Conflict is particularly a problem where paths are busy (the three locations highlighted in this blog post can be very busy) and at narrow points such as bridges . Everywhere in the world where shared use paths have been built this same problem occurs. That shared use paths didn't work well was understood in the Netherlands at least a decade ago and planners in this country were once careful to avoid creating these problems. Lessons from the past appear to have been forgotten. The new bridge is to be "shared" by cyclists and pedestrians together, meaning that people who attempt to use the cycling route as it was intended to be used - i.e. as an efficient route to the city centre - will now be delayed whenever pedestrians are crossing the bridge and those pedestrians will experience the same discomfort due to cyclists being "too fast" as is experienced in other countries.

Bike Bridge 2
The old bridge was obviously ready
for replacement in 2008. I expected the
new one to be an improvement
The second bicycle bridge is number three on the plans above. The Venebrug, This is the only one of the three which is a small improvement over the old. The original bridge at this location was already much too narrow, just 3.5 m wide. It never had a separate path for pedestrians and this bridge was therefore one of very few places near the centre of Assen which demonstrated the problems caused by shared use. Luckily the problems were only on the bridge itself and the bridge is quite short. At either side of the bridge there was separate infrastructure for walking so the problem was at least on a very small scale.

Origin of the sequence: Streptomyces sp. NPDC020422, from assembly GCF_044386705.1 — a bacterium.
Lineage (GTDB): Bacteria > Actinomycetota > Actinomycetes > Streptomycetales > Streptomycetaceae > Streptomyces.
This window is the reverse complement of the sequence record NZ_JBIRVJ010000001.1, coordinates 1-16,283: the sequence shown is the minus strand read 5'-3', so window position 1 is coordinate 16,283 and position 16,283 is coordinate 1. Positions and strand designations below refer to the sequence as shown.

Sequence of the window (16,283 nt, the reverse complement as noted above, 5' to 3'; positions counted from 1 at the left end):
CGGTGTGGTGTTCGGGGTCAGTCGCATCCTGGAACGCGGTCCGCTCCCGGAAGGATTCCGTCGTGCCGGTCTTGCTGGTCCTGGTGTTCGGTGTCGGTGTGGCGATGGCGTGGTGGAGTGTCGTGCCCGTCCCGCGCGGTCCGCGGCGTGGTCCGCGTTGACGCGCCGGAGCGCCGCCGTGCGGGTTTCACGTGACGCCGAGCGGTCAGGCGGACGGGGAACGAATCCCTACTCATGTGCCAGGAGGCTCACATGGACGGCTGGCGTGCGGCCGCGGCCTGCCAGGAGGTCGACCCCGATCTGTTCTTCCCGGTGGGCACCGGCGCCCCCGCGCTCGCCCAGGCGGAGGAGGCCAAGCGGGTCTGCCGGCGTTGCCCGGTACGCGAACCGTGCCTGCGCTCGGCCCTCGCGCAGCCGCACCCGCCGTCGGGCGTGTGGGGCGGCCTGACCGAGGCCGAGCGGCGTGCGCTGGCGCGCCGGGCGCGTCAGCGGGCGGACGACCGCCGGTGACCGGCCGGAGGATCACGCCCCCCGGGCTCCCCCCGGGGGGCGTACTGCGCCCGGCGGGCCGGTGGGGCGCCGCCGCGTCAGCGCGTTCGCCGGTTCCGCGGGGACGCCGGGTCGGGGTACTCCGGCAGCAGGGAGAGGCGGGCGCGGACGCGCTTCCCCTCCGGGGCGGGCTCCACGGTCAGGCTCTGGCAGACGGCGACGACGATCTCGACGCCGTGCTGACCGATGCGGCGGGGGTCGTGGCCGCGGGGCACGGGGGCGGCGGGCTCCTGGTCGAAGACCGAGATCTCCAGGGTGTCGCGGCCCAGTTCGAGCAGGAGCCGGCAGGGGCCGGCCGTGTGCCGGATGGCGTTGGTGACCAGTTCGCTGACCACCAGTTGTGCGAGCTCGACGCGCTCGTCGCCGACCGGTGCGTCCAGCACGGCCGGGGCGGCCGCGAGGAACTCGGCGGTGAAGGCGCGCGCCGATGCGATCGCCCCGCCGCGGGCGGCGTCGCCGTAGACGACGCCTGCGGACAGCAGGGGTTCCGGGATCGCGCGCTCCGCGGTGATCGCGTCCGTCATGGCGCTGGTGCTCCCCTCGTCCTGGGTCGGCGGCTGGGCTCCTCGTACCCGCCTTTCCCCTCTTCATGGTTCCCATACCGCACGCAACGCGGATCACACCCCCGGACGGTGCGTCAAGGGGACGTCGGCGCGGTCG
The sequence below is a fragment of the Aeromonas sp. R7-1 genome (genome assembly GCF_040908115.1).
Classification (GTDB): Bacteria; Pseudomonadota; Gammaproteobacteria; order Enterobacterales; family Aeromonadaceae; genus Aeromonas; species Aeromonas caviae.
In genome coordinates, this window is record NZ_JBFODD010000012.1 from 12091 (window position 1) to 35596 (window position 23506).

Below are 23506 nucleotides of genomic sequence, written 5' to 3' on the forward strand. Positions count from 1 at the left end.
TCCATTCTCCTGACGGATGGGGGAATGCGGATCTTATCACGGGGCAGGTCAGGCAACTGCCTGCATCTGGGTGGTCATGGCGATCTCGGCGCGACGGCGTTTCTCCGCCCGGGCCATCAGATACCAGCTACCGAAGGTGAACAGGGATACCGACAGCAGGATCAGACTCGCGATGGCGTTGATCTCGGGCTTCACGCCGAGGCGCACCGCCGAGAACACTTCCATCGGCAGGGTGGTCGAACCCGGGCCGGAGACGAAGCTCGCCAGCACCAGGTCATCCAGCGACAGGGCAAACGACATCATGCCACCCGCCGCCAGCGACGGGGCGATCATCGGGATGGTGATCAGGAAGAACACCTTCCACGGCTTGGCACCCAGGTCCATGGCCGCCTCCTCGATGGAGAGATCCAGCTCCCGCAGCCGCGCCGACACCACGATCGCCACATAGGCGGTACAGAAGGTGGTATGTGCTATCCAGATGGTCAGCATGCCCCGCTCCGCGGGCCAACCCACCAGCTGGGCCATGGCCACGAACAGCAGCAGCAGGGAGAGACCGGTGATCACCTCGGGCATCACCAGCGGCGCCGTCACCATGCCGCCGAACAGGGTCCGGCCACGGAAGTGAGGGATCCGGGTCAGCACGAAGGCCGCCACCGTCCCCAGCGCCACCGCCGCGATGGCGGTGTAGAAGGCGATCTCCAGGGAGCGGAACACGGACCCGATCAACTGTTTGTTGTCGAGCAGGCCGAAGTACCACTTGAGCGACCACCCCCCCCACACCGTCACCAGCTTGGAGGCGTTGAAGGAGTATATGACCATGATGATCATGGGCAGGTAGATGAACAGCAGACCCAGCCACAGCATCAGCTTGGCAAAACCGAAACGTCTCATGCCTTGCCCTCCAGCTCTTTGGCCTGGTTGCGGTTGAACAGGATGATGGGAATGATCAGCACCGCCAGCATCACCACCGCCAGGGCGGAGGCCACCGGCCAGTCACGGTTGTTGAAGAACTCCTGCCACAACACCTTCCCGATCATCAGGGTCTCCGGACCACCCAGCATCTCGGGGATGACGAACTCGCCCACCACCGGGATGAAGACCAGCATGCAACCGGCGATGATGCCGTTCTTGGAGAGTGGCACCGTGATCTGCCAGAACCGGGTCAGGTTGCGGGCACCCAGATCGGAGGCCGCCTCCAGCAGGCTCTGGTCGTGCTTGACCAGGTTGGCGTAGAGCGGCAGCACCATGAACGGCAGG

Very slightly wider than the obviously
inadequate bridge which came before.
The replacement bridge in this second location is fractionally wider at 3.8 m, so can be seen as a slight improvement over the old, but this is so only because the original was so inadequate. A mere 30 cm improvement in width when the older bridge was so obviously inadequate and should always have provided separately for pedestrians isn't something to get excited about. A chance to upgrade the experience for both cyclists and pedestrians has been missed.


Bike Bridge 3

There is a very obvious difference in width between the old bridge and the new bridge in this location. The separate pedestrian crossing which was designed for the older bridge now lines up with nothing at all. This video demonstrates how minor conflicts arise even at quiet times.

The old bridge was 5.5 - 6 m wide
A separate path for pedestrians
prevented conflict.
The third cycling bridge is shown as bridge 4 on the plans above. The Molenbrug is on a main cycling route which has always been far busier than the Venebrug. That is probably why this bridge always was considerably wider. This bridge had a separate path for pedestrians. I never measured this bridge. Estimating from Google Earth it appears that it was around 5.5 m wide.

Architectural drawings made the new
bridge look wide, showing just two
people at a time crossing.
The replacement for this bridge is the biggest disappointment of the three. At just 3.8 metres wide, this is the biggest percentage reduction in width. Even on a relatively quiet winter afternoon, as shown in the video above, you can see the problems caused by the new bridge. It is very obvious that pedestrians need a separate path. Again, how did Assen make such a mistake as to build this inadequate infrastructure to replace an existing and successful bridge ?

A local campaigner asked a councillor why the bridge had been built more narrow. The reason given was one of "bezuinigingen" - budget cuts. In this project which is being funded with a total of €1.5 billion and which will lead to much more convenience for drivers elsewhere in the city, we are being asked to believe that a slightly too narrow bridge for cyclists is the item on which savings must be made.